Heat, oil and tapping will unstick most nuts and bolts in metal. Apply only enough heat to cause expansion in the entire bolt. If the area is soaked with penetrant, spray it with nonflammable brake cleaner to remove it before you apply heat. Keep a fire extinguisher nearby. Once you’ve established that it’s safe, aim the flame at the bolt head or nut, not the surrounding metal. Heat for about 15 seconds, but don’t get it cherry red. Then spray the bolt head with water to cool it quickly. Continue spraying until it no longer steams. The expansion/contraction cracks the rust, so add more rust penetrant and let it soak in. Tap the end of the bolt a half dozen times with a hammer to help loosen the threads and allow the oil to penetrate. Wait another minute or so for the oil to work, and then use your wrench.
When a bolt head has become so rounded that a wrench won’t get a bite, use a locking pliers. Get a tight grip: You may have only two or three chances before the head gets so rounded that even this won’t work. Use penetrating oil, heat and tapping if it slips after your first try.
An adjustable wrench isn't the ideal tool for loosening stuck fasteners because it can round over the head, making matters worse. But if an adjustable wrench is your only option, here's your best shot at preserving the shoulders on the nut or bolt head: Slide on the wrench all the way, so there's full contact at the back of the jaws. Then tighten the wrench thumbscrew so there's no play at all in the jaws. Always turn the wrench handle toward the lower jaw, never away from it.
Box-end wrenches work better than sockets on stuck heads because they twist in the same plane as the head, rather than being offset by an inch or more. That offset means sockets are likelier to slip off heads and round over shoulders. Fit the closed end of the wrench over the bolt head and try tugging in short pulses, instead of a full-throttle pull. That’ll help loosen rust-bonded surfaces. If that doesn’t do it, tap on the wrench with a plastic, brass or wooden mallet. It’s a good way to loosen the bones in your hand, too, so wear leather gloves and keep your fingers well away from the impact zone!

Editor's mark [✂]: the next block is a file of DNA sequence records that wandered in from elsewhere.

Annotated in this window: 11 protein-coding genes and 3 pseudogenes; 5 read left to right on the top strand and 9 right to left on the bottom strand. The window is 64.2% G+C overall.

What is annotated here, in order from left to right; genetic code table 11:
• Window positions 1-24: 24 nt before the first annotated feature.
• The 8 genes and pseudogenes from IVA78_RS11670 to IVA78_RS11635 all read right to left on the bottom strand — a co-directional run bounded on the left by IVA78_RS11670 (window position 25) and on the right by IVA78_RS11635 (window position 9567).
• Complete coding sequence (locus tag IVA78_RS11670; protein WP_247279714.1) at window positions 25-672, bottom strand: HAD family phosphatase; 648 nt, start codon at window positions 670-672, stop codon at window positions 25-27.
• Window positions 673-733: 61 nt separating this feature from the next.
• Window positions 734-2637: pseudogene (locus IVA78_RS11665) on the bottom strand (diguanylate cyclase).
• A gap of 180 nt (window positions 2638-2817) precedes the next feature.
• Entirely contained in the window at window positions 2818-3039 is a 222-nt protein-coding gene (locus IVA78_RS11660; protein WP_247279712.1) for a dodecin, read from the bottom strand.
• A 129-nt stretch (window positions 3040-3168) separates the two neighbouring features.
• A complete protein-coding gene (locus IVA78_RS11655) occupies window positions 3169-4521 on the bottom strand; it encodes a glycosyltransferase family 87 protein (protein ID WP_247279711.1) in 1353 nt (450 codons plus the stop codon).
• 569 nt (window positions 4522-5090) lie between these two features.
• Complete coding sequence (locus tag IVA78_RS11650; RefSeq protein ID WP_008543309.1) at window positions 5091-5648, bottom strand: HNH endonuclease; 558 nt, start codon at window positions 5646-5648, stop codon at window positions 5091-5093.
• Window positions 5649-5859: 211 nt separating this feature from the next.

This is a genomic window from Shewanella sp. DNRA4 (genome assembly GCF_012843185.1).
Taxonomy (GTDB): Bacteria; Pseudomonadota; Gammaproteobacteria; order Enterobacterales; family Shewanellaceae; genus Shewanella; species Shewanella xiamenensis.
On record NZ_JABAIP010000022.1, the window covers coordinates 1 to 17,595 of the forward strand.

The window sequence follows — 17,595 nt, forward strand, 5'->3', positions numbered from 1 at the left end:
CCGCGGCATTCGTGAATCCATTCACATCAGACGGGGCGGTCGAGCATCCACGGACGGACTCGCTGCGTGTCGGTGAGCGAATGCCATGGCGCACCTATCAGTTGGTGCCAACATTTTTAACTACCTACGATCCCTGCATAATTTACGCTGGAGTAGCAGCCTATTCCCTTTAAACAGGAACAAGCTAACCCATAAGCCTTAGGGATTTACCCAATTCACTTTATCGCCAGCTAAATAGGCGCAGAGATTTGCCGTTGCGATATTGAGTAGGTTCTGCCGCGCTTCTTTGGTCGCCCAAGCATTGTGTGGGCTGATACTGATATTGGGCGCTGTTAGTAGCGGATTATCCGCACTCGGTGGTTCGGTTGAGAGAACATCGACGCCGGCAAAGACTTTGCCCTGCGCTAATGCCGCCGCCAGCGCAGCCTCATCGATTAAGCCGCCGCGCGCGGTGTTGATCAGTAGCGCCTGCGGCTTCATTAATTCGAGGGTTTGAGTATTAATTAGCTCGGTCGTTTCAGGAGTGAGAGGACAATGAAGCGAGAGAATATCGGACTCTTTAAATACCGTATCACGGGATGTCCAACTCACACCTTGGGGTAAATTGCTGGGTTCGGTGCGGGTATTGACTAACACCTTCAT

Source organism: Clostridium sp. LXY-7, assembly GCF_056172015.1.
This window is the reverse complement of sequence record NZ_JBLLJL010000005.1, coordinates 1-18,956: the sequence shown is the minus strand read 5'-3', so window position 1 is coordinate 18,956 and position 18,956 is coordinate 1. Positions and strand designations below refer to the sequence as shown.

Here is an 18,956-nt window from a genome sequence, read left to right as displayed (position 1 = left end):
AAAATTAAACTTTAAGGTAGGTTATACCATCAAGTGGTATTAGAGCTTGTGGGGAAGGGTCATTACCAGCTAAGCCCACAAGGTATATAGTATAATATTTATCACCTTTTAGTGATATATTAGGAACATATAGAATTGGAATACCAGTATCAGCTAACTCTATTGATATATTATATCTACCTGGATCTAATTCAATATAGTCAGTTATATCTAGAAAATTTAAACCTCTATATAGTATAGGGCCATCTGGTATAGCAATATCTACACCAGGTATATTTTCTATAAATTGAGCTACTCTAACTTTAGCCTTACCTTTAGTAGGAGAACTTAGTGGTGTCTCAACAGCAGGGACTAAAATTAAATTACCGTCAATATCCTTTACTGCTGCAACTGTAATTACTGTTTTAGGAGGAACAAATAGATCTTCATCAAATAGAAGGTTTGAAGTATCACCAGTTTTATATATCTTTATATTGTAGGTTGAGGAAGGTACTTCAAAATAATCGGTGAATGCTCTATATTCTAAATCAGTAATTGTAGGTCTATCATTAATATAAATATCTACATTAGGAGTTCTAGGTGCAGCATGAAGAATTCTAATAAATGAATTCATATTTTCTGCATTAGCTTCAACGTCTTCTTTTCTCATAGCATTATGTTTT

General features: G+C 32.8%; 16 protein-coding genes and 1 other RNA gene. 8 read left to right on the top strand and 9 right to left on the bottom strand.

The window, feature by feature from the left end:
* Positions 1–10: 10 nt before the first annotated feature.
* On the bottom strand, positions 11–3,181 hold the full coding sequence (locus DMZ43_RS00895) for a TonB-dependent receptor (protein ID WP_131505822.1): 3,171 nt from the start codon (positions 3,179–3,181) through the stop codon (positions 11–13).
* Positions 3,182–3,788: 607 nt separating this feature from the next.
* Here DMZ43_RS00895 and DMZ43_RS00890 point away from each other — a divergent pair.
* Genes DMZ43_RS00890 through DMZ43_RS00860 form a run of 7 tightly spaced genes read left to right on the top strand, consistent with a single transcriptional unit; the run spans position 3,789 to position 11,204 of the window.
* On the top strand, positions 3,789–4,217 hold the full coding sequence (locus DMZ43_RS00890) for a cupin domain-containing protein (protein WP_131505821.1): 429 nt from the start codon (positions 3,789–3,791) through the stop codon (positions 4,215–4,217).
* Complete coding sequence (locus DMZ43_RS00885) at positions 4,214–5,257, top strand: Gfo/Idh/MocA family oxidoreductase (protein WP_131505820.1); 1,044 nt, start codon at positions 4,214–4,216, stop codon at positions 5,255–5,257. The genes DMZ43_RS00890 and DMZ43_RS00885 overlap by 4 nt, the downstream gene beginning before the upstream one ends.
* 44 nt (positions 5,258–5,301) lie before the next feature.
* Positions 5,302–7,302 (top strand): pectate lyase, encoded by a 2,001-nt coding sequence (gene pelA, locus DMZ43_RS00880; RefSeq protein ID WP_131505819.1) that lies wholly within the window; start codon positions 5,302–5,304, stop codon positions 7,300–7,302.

Sacrificing a Tool
It might seem sacrilegious to destroy a tool, but sometimes working in narrow or confined spaces makes it necessary. That’s where your grinder comes in. Use it to make wrenches thinner and screwdrivers skinnier and to add tapers to sockets so they fit into tight recesses. But this technique comes with a warning. Grinding a tool compromises its integrity, so take extra precautions when using it (wear goggles and gloves). When you’re done, toss the modified tool and get a new one—it’s no longer safe for use on other jobs.
Mangled Slot, Solution 2: Use a hacksaw to cut a new slot at a right angle to the old one. For big screws, put two blades in your hacksaw, right next to each other, and cut a wider slot so you can use a big screwdriver. This is also a great way to get a grip on the head of a stuck carriage bolt, which has no slot or flats.
When the slot on a fastener is too damaged to insert the tip of a screwdriver, file down the sides so you can turn it with a wrench, or cut a new slot in the head with a hacksaw.
When there’s no other solution—when heat, penetrating oil and wrenches have all failed—cut off bolt heads or nuts with a hacksaw, reciprocating saw or or, better yet, a cutoff tool. Some smaller fasteners, especially rivets and flathead bolts, may be easier to drill out than to cut.
When you’re dealing with really big stuck bolts, a pipe wrench might be your best option, especially if you don’t own a giant set of wrenches or sockets. The long handle and aggressive jaw teeth will loosen the most stubborn bolts. Just make sure you get the jaws tight against the shoulders. Pipe wrenches are also a go-to tool when bolt shoulders have been rounded over.
Be Gentle With Spark Plugs